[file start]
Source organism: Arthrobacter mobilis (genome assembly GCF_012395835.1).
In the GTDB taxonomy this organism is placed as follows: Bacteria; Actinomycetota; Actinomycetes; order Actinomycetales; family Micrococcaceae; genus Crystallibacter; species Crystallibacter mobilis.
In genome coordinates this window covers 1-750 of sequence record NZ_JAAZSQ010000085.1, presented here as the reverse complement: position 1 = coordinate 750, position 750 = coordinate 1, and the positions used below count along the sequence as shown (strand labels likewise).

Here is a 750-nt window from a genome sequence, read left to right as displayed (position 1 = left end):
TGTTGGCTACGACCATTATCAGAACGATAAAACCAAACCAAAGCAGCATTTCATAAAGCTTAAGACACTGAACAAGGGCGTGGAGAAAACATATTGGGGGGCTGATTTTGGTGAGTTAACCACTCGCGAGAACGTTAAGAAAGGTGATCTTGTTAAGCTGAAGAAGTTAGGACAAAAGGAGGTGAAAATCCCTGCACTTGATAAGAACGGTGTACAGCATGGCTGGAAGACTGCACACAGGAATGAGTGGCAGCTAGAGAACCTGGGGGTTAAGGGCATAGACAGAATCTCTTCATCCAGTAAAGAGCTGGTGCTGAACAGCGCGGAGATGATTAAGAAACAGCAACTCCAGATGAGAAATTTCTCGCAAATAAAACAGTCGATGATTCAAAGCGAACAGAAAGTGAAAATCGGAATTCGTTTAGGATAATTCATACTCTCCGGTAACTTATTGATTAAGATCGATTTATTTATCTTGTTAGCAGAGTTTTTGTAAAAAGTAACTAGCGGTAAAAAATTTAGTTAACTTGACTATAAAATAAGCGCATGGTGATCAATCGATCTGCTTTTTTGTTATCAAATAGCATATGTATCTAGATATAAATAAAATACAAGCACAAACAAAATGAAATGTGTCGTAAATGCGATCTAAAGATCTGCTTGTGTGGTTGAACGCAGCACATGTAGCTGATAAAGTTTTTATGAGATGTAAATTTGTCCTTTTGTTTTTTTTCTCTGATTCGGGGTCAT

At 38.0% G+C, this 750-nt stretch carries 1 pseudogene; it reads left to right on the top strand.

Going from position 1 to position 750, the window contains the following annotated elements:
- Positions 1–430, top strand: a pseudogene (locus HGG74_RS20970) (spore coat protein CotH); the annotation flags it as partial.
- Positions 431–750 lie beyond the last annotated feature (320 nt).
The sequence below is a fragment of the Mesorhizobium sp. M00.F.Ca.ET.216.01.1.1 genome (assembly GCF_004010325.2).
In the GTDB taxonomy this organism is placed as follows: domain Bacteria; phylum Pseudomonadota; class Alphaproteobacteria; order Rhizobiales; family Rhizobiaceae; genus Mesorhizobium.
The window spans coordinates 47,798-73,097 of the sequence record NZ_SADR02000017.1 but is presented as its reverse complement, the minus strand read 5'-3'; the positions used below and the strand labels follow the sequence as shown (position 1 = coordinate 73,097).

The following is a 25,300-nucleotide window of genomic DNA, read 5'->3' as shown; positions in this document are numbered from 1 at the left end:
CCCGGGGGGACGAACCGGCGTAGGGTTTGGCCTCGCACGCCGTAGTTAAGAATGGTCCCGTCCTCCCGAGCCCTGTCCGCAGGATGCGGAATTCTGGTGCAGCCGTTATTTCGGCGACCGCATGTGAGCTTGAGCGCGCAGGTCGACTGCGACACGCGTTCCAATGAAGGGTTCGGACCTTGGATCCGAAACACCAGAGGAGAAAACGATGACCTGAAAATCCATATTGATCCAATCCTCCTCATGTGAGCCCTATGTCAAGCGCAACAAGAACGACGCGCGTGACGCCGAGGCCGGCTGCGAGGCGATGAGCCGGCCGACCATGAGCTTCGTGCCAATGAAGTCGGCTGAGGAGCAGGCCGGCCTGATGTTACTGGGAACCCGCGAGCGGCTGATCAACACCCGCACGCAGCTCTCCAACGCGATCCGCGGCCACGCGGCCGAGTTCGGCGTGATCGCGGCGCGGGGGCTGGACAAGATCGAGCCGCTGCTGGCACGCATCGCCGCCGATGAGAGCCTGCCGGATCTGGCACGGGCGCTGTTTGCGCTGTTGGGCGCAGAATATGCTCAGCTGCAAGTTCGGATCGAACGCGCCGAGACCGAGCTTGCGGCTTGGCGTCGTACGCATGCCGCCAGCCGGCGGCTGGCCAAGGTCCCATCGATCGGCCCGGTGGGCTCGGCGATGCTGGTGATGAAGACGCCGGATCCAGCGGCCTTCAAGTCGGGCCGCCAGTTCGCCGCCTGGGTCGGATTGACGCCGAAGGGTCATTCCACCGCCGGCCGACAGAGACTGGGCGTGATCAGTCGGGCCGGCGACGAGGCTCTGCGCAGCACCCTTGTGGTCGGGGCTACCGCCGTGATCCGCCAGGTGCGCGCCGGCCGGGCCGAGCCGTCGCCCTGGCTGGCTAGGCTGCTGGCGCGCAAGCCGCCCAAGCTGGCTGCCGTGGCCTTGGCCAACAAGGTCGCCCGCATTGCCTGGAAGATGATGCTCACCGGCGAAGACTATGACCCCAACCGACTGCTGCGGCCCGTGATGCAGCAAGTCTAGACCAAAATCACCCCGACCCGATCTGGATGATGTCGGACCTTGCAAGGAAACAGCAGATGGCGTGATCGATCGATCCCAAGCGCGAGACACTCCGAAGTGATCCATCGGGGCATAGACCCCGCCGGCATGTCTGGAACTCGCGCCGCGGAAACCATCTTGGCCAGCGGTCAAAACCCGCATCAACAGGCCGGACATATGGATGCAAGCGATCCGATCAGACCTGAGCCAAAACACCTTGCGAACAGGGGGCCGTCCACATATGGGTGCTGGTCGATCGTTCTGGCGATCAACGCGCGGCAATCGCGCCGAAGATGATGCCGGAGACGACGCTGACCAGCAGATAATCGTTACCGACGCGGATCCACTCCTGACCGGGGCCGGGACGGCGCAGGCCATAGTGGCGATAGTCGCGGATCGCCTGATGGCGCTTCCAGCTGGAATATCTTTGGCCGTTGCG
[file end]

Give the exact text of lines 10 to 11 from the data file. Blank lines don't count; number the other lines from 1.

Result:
The sequence below is a fragment of the Mesorhizobium sp. M00.F.Ca.ET.216.01.1.1 genome (assembly GCF_004010325.2).
In the GTDB taxonomy this organism is placed as follows: domain Bacteria; phylum Pseudomonadota; class Alphaproteobacteria; order Rhizobiales; family Rhizobiaceae; genus Mesorhizobium.